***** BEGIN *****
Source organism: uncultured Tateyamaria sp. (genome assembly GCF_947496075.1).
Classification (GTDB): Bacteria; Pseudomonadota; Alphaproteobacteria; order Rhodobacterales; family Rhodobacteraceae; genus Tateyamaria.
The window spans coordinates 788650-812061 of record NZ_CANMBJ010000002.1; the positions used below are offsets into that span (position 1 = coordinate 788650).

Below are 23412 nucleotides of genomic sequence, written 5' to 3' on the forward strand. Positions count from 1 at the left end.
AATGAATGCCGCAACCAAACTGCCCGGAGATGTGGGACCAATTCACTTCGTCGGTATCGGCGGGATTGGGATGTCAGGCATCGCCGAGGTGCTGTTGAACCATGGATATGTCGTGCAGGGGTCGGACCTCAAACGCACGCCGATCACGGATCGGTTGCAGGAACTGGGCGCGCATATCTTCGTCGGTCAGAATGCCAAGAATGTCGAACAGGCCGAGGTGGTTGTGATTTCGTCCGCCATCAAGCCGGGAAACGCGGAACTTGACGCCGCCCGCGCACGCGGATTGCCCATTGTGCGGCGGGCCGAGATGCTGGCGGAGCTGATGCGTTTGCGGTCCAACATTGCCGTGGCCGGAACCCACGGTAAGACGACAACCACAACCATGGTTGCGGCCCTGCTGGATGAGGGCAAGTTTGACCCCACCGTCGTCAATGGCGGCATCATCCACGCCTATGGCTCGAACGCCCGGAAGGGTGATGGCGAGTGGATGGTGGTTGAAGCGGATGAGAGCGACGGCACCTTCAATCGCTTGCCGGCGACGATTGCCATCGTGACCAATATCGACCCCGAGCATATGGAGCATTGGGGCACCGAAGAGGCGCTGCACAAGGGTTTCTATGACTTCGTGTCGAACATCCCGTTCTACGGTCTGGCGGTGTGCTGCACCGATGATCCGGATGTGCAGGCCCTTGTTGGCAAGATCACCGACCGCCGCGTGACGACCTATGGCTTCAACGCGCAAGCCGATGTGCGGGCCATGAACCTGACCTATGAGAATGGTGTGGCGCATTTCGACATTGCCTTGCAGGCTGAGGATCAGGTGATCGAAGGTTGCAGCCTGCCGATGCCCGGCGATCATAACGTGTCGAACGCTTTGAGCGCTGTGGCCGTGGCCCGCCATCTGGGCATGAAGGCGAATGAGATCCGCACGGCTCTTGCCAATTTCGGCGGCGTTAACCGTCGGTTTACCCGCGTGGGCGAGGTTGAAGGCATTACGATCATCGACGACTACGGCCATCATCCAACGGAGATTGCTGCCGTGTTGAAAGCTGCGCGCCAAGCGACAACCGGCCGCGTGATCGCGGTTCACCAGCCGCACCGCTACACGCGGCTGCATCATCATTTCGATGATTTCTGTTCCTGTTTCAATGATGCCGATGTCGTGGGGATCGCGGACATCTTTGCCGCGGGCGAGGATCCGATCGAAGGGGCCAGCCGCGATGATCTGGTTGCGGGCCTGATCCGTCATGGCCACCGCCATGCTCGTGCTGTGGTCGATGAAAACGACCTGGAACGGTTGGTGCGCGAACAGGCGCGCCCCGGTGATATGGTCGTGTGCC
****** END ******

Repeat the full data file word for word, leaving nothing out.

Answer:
Source organism: uncultured Tateyamaria sp. (genome assembly GCF_947496075.1).
Classification (GTDB): Bacteria; Pseudomonadota; Alphaproteobacteria; order Rhodobacterales; family Rhodobacteraceae; genus Tateyamaria.
The window spans coordinates 788650-812061 of record NZ_CANMBJ010000002.1; the positions used below are offsets into that span (position 1 = coordinate 788650).

Below are 23412 nucleotides of genomic sequence, written 5' to 3' on the forward strand. Positions count from 1 at the left end.
AATGAATGCCGCAACCAAACTGCCCGGAGATGTGGGACCAATTCACTTCGTCGGTATCGGCGGGATTGGGATGTCAGGCATCGCCGAGGTGCTGTTGAACCATGGATATGTCGTGCAGGGGTCGGACCTCAAACGCACGCCGATCACGGATCGGTTGCAGGAACTGGGCGCGCATATCTTCGTCGGTCAGAATGCCAAGAATGTCGAACAGGCCGAGGTGGTTGTGATTTCGTCCGCCATCAAGCCGGGAAACGCGGAACTTGACGCCGCCCGCGCACGCGGATTGCCCATTGTGCGGCGGGCCGAGATGCTGGCGGAGCTGATGCGTTTGCGGTCCAACATTGCCGTGGCCGGAACCCACGGTAAGACGACAACCACAACCATGGTTGCGGCCCTGCTGGATGAGGGCAAGTTTGACCCCACCGTCGTCAATGGCGGCATCATCCACGCCTATGGCTCGAACGCCCGGAAGGGTGATGGCGAGTGGATGGTGGTTGAAGCGGATGAGAGCGACGGCACCTTCAATCGCTTGCCGGCGACGATTGCCATCGTGACCAATATCGACCCCGAGCATATGGAGCATTGGGGCACCGAAGAGGCGCTGCACAAGGGTTTCTATGACTTCGTGTCGAACATCCCGTTCTACGGTCTGGCGGTGTGCTGCACCGATGATCCGGATGTGCAGGCCCTTGTTGGCAAGATCACCGACCGCCGCGTGACGACCTATGGCTTCAACGCGCAAGCCGATGTGCGGGCCATGAACCTGACCTATGAGAATGGTGTGGCGCATTTCGACATTGCCTTGCAGGCTGAGGATCAGGTGATCGAAGGTTGCAGCCTGCCGATGCCCGGCGATCATAACGTGTCGAACGCTTTGAGCGCTGTGGCCGTGGCCCGCCATCTGGGCATGAAGGCGAATGAGATCCGCACGGCTCTTGCCAATTTCGGCGGCGTTAACCGTCGGTTTACCCGCGTGGGCGAGGTTGAAGGCATTACGATCATCGACGACTACGGCCATCATCCAACGGAGATTGCTGCCGTGTTGAAAGCTGCGCGCCAAGCGACAACCGGCCGCGTGATCGCGGTTCACCAGCCGCACCGCTACACGCGGCTGCATCATCATTTCGATGATTTCTGTTCCTGTTTCAATGATGCCGATGTCGTGGGGATCGCGGACATCTTTGCCGCGGGCGAGGATCCGATCGAAGGGGCCAGCCGCGATGATCTGGTTGCGGGCCTGATCCGTCATGGCCACCGCCATGCTCGTGCTGTGGTCGATGAAAACGACCTGGAACGGTTGGTGCGCGAACAGGCGCGCCCCGGTGATATGGTCGTGTGCC